Newman explains the history of where, how, and why our food is traded and the link between the farm and the dinner table. Rather than a how-to on trading commodity futures, this book explores culinary history and the role of the commodities market in shaping that history. Newman quotes authority Chad Hart, who estimates that raw commodities account for 15 to 20 cents of every dollar spent on food, with the rest going for advertising, transportation, labor, and so forth, whereas in the 1940s and ’50s commodities had a greater influence on food prices. U.S. trading of agricultural commodities in the future will have a global perspective likely to reflect global food needs and availabilities—not just those of American eaters. Americans will continue to rely on the agricultural futures market for price discovery (figuring how much to charge for an item and the price that the market will bear and keeping food prices generally steady). Interesting, thought-provoking book for food aficionados. --Mary Whaley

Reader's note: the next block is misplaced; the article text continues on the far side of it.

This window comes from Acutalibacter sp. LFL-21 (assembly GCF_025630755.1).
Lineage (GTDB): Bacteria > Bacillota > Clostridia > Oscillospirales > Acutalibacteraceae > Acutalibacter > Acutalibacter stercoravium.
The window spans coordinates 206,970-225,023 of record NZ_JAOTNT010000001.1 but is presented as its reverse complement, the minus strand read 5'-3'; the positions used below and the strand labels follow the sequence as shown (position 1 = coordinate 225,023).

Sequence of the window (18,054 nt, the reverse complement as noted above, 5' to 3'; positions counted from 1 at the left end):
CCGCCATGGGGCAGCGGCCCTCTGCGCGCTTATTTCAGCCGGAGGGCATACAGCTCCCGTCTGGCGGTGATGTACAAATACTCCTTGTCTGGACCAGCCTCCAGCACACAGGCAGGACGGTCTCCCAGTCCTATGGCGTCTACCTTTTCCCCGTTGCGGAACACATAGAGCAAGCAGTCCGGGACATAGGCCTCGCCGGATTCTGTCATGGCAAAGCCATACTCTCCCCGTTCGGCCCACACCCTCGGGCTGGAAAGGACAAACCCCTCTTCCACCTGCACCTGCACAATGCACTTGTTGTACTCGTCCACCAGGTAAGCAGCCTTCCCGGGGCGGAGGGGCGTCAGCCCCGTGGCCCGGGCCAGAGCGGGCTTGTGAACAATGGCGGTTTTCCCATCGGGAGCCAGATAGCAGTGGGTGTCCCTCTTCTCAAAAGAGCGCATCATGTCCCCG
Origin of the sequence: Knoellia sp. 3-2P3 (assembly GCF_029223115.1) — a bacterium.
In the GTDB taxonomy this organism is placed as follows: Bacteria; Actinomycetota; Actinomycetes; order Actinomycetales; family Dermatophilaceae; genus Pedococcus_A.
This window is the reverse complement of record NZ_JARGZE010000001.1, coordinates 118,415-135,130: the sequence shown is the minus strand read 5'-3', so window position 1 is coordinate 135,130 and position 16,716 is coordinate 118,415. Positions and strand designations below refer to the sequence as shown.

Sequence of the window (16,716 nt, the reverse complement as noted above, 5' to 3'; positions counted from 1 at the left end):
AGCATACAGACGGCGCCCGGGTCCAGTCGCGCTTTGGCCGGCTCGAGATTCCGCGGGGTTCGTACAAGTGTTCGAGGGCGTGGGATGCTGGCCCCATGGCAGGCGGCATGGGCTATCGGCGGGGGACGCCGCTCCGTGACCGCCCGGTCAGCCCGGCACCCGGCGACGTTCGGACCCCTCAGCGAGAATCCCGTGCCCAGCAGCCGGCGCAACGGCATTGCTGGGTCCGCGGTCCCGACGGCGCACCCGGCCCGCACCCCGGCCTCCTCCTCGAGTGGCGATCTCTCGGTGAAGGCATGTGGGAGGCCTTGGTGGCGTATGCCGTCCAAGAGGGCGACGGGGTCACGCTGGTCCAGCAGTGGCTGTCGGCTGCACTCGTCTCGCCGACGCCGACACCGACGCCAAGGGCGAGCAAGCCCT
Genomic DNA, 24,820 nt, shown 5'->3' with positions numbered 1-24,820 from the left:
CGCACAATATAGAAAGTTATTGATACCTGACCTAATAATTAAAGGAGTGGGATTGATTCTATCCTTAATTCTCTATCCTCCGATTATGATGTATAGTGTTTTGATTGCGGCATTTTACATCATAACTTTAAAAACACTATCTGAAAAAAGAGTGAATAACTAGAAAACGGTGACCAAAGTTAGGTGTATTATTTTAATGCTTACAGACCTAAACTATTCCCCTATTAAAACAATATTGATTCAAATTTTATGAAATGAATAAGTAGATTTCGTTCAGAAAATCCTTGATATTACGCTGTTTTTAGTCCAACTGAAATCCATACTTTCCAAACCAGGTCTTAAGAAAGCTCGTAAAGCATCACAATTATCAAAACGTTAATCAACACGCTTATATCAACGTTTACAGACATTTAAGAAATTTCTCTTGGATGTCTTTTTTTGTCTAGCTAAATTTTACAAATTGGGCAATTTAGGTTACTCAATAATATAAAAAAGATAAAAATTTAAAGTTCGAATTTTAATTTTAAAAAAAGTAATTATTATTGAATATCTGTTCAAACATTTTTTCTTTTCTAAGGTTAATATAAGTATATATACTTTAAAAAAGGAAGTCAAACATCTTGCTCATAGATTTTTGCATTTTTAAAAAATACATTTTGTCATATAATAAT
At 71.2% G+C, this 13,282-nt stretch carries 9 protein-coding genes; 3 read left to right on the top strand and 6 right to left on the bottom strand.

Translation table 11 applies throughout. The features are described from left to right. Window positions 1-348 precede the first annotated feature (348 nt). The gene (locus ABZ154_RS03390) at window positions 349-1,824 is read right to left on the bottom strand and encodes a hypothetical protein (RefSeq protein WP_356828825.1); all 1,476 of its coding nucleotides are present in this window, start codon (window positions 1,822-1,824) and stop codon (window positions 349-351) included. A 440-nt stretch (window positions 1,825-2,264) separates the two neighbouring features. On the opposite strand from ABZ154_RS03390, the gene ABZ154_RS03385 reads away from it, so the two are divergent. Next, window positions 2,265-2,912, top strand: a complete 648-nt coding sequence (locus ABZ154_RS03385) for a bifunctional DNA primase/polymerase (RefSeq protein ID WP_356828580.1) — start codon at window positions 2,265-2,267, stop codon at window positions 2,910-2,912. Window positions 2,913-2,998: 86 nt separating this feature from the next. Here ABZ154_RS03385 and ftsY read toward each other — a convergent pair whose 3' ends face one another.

The Secret Financial Life of Food is of benefit to anyone who is involved in the food industry, including growers, processors, consumers, and even professionals in the culinary arts. It also has appeal for those of us who buy and sell commodity futures, helping us gain a better understanding of how the markets have evolved.
(Alan Bush, senior financial futures analyst, Archer Financial Services, Inc.)
Interesting, thought-provoking book for food aficionados.
Those who are interested in the history of the "food" commodity markets will find many treats in Newman's book.
(Brenda Jubin Seeking Alpha
a refreshing and much-needed look from a different perspective: food as commodity.
(James Norton Washington Post